Male Migration and Female Labor Force Participation: New Evidence from the Mexican Family Life Survey

27 Pages Posted: 12 Mar 2013 Last revised: 30 Oct 2013

See all articles by Qing Wang

Qing Wang

Peking University HSBC Business School

Date Written: October 30, 2013

Abstract

This paper examines the impact of male migration to the U.S. on female labor market outcomes in Mexico. To understand intrahoushold bargaining and labor reallocation, I restrict my attention to wives left behind by male migrants. This paper differentiates among domestic migration, cross-border migration, and other types of absence, accounting for their differential effects. The nonmigration absence of the husband tends to increase female labor supply in almost all types of income-generating activities. In contrast, women from migrant-sending families are more likely to participate in unpaid work, but less likely to participate in paid work. Similar findings hold for work hours. The overrepresentation of females in unpaid work associated with male migration may threaten the economic wellbeing of women if it leads to weaker labor market attachment and less bargaining power within the family.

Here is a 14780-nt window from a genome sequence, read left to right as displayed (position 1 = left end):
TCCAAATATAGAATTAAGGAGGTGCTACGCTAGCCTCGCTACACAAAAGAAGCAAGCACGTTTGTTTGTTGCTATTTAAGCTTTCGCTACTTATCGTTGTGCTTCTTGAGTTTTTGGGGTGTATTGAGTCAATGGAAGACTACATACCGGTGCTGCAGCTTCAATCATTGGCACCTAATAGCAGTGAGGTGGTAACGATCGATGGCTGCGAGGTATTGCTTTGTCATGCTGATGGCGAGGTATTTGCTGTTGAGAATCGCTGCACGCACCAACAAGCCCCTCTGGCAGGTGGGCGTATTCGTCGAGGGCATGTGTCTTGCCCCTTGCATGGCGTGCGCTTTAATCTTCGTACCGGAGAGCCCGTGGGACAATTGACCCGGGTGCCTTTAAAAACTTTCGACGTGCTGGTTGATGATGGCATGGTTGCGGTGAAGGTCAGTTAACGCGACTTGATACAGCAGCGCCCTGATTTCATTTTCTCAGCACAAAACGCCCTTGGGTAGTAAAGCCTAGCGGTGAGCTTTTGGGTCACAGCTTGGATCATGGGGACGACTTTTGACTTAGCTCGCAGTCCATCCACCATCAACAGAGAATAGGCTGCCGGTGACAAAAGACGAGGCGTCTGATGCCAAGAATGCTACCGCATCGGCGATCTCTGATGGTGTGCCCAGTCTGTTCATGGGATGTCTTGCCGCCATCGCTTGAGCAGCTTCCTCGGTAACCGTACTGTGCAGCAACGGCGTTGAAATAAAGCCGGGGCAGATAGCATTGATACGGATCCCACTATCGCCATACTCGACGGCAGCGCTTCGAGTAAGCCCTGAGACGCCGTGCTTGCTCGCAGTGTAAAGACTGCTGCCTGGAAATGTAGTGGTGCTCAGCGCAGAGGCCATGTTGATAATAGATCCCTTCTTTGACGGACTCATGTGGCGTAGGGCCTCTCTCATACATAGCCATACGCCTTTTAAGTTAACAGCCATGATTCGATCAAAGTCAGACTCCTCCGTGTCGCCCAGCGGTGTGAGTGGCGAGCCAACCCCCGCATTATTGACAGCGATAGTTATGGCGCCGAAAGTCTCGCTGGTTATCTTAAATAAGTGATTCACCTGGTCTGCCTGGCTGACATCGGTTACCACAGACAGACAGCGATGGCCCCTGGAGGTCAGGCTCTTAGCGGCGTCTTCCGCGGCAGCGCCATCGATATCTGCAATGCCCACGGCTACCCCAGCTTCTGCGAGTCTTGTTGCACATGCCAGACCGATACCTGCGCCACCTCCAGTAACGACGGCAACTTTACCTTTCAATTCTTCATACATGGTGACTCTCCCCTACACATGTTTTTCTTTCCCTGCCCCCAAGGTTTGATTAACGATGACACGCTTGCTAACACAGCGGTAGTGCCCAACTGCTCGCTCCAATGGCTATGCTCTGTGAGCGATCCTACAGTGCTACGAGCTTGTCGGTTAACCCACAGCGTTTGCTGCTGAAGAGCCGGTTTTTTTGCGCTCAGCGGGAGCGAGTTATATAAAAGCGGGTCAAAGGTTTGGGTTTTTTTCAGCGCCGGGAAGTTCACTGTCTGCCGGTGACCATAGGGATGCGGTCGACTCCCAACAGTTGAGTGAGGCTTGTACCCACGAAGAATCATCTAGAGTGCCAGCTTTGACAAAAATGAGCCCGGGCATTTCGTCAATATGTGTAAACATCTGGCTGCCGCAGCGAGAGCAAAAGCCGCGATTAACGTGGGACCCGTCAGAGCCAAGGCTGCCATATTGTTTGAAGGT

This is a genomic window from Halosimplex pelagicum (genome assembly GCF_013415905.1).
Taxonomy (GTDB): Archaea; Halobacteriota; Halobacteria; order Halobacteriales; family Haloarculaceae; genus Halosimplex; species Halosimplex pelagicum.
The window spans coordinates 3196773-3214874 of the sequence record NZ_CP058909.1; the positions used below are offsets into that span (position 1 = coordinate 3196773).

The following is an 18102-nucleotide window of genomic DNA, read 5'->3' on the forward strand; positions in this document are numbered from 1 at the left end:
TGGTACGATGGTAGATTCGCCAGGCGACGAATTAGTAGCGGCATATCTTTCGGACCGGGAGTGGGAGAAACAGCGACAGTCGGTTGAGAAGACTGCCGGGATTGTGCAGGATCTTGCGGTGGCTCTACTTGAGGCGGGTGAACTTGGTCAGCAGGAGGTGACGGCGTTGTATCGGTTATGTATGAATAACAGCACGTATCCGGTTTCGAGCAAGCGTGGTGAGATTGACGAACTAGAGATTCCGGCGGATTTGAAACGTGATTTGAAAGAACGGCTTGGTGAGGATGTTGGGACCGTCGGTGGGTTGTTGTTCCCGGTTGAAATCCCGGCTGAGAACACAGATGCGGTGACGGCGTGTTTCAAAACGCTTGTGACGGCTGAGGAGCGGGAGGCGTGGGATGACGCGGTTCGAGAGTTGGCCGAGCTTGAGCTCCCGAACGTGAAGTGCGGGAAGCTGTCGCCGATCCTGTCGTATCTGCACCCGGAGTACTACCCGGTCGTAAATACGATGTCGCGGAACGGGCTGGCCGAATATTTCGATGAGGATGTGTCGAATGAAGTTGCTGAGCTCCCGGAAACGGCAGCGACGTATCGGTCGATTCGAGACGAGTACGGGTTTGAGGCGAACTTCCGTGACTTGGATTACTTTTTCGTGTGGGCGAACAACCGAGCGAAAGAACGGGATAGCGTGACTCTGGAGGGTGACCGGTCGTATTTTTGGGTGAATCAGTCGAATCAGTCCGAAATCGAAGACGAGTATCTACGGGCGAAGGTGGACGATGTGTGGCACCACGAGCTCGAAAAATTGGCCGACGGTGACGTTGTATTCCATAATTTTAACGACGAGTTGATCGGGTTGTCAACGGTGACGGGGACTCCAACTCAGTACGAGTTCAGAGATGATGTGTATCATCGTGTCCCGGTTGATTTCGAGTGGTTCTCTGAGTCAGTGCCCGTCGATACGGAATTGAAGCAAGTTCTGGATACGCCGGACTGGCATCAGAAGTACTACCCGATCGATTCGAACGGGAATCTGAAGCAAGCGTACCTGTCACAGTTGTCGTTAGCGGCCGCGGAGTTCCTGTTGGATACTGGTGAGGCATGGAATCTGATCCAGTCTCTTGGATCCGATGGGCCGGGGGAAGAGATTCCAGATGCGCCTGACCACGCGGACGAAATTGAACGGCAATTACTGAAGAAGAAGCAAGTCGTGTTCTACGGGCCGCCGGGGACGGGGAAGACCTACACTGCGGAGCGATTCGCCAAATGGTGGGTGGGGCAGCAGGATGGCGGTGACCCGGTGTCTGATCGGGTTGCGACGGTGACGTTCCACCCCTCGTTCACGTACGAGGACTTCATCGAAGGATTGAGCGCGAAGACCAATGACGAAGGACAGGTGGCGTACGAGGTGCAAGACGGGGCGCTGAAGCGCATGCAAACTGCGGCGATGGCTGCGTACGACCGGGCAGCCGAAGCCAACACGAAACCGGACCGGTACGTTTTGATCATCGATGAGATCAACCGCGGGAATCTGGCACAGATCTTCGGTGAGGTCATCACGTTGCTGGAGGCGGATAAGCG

Keywords: migration, gender, labor force participation, labor supply

JEL Classification: J16, J22, J61

Suggested Citation

Wang, Qing, Male Migration and Female Labor Force Participation: New Evidence from the Mexican Family Life Survey (October 30, 2013). Available at SSRN: https://ssrn.com/abstract=2232117 or http://dx.doi.org/10.2139/ssrn.2232117

Qing Wang (Contact Author)

Peking University HSBC Business School ( email )

PHBS Building, Xili University Town
Nanshan District
Shenzhen, Guangdong 518055
China

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